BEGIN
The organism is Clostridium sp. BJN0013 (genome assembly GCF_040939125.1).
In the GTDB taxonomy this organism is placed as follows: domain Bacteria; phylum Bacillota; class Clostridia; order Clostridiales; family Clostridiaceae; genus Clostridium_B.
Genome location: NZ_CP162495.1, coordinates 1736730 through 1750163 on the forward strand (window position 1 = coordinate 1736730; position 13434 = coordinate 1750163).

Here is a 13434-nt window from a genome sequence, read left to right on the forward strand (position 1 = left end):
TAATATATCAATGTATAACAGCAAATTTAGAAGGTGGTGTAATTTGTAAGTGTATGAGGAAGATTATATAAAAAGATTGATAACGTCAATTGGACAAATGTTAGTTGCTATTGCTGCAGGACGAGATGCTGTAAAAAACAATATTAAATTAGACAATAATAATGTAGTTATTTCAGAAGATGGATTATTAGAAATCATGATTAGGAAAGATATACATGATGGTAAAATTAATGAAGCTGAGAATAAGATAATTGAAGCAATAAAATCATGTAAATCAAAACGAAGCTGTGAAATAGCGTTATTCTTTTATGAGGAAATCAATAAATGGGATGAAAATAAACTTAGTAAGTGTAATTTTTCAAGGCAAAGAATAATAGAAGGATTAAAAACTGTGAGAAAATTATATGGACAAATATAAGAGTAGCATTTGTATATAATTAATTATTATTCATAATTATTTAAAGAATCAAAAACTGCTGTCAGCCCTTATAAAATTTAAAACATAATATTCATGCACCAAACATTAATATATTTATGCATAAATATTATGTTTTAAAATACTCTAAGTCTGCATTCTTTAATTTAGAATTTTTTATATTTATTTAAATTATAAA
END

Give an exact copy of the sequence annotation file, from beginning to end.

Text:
The organism is Clostridium sp. BJN0013 (genome assembly GCF_040939125.1).
In the GTDB taxonomy this organism is placed as follows: domain Bacteria; phylum Bacillota; class Clostridia; order Clostridiales; family Clostridiaceae; genus Clostridium_B.
Genome location: NZ_CP162495.1, coordinates 1736730 through 1750163 on the forward strand (window position 1 = coordinate 1736730; position 13434 = coordinate 1750163).

Here is a 13434-nt window from a genome sequence, read left to right on the forward strand (position 1 = left end):
TAATATATCAATGTATAACAGCAAATTTAGAAGGTGGTGTAATTTGTAAGTGTATGAGGAAGATTATATAAAAAGATTGATAACGTCAATTGGACAAATGTTAGTTGCTATTGCTGCAGGACGAGATGCTGTAAAAAACAATATTAAATTAGACAATAATAATGTAGTTATTTCAGAAGATGGATTATTAGAAATCATGATTAGGAAAGATATACATGATGGTAAAATTAATGAAGCTGAGAATAAGATAATTGAAGCAATAAAATCATGTAAATCAAAACGAAGCTGTGAAATAGCGTTATTCTTTTATGAGGAAATCAATAAATGGGATGAAAATAAACTTAGTAAGTGTAATTTTTCAAGGCAAAGAATAATAGAAGGATTAAAAACTGTGAGAAAATTATATGGACAAATATAAGAGTAGCATTTGTATATAATTAATTATTATTCATAATTATTTAAAGAATCAAAAACTGCTGTCAGCCCTTATAAAATTTAAAACATAATATTCATGCACCAAACATTAATATATTTATGCATAAATATTATGTTTTAAAATACTCTAAGTCTGCATTCTTTAATTTAGAATTTTTTATATTTATTTAAATTATAAA